Issue comments, feedback, suggestions
NW Fishletter #380 April 2, 2018
 Spring Spill: What's At Stake In The 9th Circuit Court Appeal?
On March 20, the 9th U.S. Circuit Court of Appeals heard arguments, mostly about legal issues, for overturning or upholding the lower court's order to spill as much water as is allowed, night and day, under state water-quality laws at eight federal dams on the Columbia and Snake rivers.
Their ruling on April 2 to uphold the court-ordered spill will have several impacts.
Some believe the U.S. District Court order to spill more water over the dams from April to mid-June will result in higher electric rates and less flexibility for dam managers at a time when the BPA is struggling to stay competitive. Others think the order, if upheld, would significantly aid the downstream migration of juvenile spring Chinook and steelhead in the Columbia and Snake rivers, eventually resulting in higher adult returns--a much-needed boost to endangered and threatened wild runs.
BPA wouldn't discuss the potential for electric-rate increases because of the pending litigation. However, an estimate of lost revenue filed a year ago in the underlying district court case--National Wildlife Federation et al. v. National Marine Fisheries Service et al., [01-CV-00640]--said the increased spill this year could result in the loss of 815 aMW of generation and $40 million of revenue from reduced sales of surplus energy and the potential that Bonneville would have to purchase power to fulfill customer obligations.
The estimates--submitted Feb. 9, 2017, in a declaration by Kieran Connolly, VP of generation and asset management--also noted that 840,000 tons of carbon would be added to the environment when electric consumers turn to fossil fuels, mostly natural gas, for a larger portion of their electricity needs.
The methodology used to make the estimates served as the basis for BPA's spill surcharge, which was implemented in the agency's latest rate case. The surcharge will be triggered if lost revenues exceed $5 million.
Connolly's estimates won't necessarily apply if the surcharge is triggered, however. In rate-case testimony discussing the spill surcharge, BPA staff noted that while the two methodologies are similar, the costs calculated in the spill surcharge "will likely be different" than those used in Connolly's declaration because the federal generation assumptions and market prices will have changed [BP-18-E-BPA-55].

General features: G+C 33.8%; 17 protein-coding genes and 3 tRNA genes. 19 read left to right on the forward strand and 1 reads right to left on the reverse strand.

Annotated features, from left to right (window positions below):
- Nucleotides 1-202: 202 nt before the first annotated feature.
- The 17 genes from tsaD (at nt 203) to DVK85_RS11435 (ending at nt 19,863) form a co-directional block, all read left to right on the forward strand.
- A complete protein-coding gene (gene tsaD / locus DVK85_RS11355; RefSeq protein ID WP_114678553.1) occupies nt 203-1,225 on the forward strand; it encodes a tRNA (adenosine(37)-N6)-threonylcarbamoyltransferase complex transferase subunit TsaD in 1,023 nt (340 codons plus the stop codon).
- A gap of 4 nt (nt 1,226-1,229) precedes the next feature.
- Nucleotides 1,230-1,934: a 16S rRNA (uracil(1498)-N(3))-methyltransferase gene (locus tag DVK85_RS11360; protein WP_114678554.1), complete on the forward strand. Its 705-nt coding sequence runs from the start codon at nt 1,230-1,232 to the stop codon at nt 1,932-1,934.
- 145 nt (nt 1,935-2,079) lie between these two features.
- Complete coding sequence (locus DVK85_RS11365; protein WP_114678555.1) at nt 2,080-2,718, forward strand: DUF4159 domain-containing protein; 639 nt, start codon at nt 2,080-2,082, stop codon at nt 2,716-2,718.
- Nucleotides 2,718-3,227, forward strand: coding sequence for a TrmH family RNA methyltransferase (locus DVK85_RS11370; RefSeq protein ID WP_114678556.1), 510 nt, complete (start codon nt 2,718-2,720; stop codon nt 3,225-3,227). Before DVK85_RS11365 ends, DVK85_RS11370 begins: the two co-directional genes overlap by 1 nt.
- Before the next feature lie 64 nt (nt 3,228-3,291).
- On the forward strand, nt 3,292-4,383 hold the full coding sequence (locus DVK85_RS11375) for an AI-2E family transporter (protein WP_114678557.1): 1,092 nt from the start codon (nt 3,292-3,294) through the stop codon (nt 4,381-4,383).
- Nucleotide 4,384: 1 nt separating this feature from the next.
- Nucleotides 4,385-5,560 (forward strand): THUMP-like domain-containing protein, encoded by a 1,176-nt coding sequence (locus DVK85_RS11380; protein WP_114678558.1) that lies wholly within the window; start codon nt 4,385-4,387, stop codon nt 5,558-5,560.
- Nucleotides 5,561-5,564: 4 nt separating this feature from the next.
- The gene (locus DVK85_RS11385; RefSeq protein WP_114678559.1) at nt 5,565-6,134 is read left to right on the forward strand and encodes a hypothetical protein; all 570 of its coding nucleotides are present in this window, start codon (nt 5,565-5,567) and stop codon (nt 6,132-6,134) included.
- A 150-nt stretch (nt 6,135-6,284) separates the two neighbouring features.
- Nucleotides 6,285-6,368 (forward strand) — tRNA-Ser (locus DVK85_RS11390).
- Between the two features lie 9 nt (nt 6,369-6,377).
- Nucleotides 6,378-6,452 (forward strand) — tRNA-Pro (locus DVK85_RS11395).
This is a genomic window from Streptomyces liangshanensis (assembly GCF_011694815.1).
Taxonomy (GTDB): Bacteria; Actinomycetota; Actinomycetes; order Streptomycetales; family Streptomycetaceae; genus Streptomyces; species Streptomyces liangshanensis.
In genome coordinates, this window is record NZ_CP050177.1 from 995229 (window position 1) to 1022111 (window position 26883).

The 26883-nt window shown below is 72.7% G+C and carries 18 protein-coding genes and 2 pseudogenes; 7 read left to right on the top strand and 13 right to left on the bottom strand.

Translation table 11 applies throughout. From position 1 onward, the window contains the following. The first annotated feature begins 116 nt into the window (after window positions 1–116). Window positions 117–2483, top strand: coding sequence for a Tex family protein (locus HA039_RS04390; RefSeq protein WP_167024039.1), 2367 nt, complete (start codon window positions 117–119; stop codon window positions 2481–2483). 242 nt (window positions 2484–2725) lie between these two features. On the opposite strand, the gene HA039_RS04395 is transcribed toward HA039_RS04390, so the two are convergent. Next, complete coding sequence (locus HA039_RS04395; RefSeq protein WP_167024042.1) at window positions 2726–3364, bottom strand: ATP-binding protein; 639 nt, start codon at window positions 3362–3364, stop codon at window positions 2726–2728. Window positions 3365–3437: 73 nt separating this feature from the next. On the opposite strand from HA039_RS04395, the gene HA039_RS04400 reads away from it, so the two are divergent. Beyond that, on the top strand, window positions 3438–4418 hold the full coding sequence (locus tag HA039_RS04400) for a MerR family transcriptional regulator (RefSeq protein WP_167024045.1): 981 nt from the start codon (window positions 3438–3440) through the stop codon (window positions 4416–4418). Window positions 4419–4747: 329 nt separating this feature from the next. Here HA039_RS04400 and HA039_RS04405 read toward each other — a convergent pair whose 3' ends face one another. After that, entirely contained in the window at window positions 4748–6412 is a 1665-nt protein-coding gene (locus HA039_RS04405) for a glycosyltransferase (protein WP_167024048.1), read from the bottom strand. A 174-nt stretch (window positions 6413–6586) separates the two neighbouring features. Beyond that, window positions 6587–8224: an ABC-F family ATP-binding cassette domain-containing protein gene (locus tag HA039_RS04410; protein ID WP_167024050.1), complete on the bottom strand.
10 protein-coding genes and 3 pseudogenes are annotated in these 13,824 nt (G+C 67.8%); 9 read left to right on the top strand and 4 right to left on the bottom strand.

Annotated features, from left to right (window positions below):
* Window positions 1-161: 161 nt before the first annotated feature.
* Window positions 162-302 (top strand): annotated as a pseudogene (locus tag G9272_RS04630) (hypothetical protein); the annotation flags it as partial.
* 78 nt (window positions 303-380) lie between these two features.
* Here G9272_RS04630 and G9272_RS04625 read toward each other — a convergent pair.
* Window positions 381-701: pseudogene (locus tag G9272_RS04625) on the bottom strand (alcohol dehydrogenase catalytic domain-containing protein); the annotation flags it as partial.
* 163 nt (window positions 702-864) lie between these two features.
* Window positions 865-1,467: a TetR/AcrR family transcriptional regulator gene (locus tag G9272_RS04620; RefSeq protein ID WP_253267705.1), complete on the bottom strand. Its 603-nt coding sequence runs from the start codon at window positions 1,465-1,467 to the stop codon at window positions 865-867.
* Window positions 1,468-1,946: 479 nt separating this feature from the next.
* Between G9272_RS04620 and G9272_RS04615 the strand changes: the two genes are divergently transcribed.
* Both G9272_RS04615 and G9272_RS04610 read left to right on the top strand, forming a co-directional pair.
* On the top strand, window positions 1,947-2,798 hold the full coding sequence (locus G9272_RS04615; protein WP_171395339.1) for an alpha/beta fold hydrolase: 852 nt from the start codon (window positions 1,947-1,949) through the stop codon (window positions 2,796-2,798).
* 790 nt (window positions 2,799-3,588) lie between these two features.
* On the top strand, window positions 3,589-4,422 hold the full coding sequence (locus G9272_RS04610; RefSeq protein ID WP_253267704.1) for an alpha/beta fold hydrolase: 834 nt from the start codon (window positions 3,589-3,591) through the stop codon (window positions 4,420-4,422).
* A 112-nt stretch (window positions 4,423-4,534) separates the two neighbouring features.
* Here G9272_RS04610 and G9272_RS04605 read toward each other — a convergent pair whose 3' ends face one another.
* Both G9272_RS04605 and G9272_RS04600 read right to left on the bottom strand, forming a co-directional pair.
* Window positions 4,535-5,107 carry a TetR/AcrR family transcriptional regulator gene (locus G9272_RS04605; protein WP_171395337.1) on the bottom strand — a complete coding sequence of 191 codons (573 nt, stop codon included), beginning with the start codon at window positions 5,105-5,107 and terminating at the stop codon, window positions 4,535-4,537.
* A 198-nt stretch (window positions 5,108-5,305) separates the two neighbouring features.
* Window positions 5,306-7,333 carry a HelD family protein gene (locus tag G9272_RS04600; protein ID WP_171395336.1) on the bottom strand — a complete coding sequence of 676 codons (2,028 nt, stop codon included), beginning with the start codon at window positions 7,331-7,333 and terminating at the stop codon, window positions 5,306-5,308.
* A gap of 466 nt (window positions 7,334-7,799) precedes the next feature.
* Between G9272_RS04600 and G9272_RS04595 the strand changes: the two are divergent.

Proponents of hydropower say they're expecting Bonneville's rates to go up about 2 percent, possibly less, based on the loss of 815 aMW of power, and the BPA surcharge that will come into play when additional spill is required. That's on top of a recent 5.4-percent increase to hydropower customers over fiscal year 2018-2019.
It's not just the 2-percent hike that concerns them.
"We're worried that they're going to start to enter a spiral down which they can't stop," Terry Flores, executive director of Northwest RiverPartners told NW Fishletter. Flores said BPA's continuous rate increases, which have already gone up 30 percent since 2008, are unsustainable. "It's what I would call 'death by a thousand cuts,'" she said.
Flores said while this potential rate increase may seem small, it needs to be seen in context of BPA's current position in the wholesale energy market. In a Feb. 22 letter to Northwest senators and congressmen, RiverPartners stated, "BPA is facing a crisis: Its power rates are far above market rates, largely driven by uncertainty related to escalating fish and wildlife costs and related litigation, and projected to remain so indefinitely."
Flores said it's a big financial hit to BPA at a time when they're clearly struggling. To her, it makes more sense to focus on ensuring more adults return to spawning grounds now, by putting more limitations on harvest. Ultimately, she said, by undermining BPA's stability, the spill order brings environmental groups one step closer to their goal of removing hydroelectric dams. She anticipates that if the spill is upheld, it would result in a lot more legal action, including attempts to keep the new spring spill in place until NOAA Fisheries completes an environmental impact statement in 2021 for operating the Federal Columbia River Power System.
Scott Corwin, executive director of the Public Power Council, said the 2-percent increase will be felt by homeowners and renters--especially people with lower incomes; and by businesses--especially those that require larger amounts of power. "There is an impact to the economy in the Northwest," he said.
One of the benefits of hydropower is its ability to fill the region's power needs when demand is high, or when other energy sources are unable to generate, Corwin noted. The spill order "takes away some of the flexibility that is one of the best aspects of hydropower," he said.
Corwin noted that, under NOAA Fisheries' 2014 BiOp, dam operators were already planning a tailored spill in the spring to help fish runs, although not the continuous spill that the court ordered. "The bottom line is, there's a clear economic hit, but very uncertain biological benefit to it. From a consumer standpoint, that's not a good equation."
Darryll Olsen, board representative for the Columbia-Snake River Irrigators Association, said electricity is the highest variable operational cost for irrigators. But the increased spring spill will also add maintenance costs to an irrigation system. This level of spilling water stirs up a lot of debris in the river, he said. "That causes us to have to clean the intakes like crazy," Olsen said.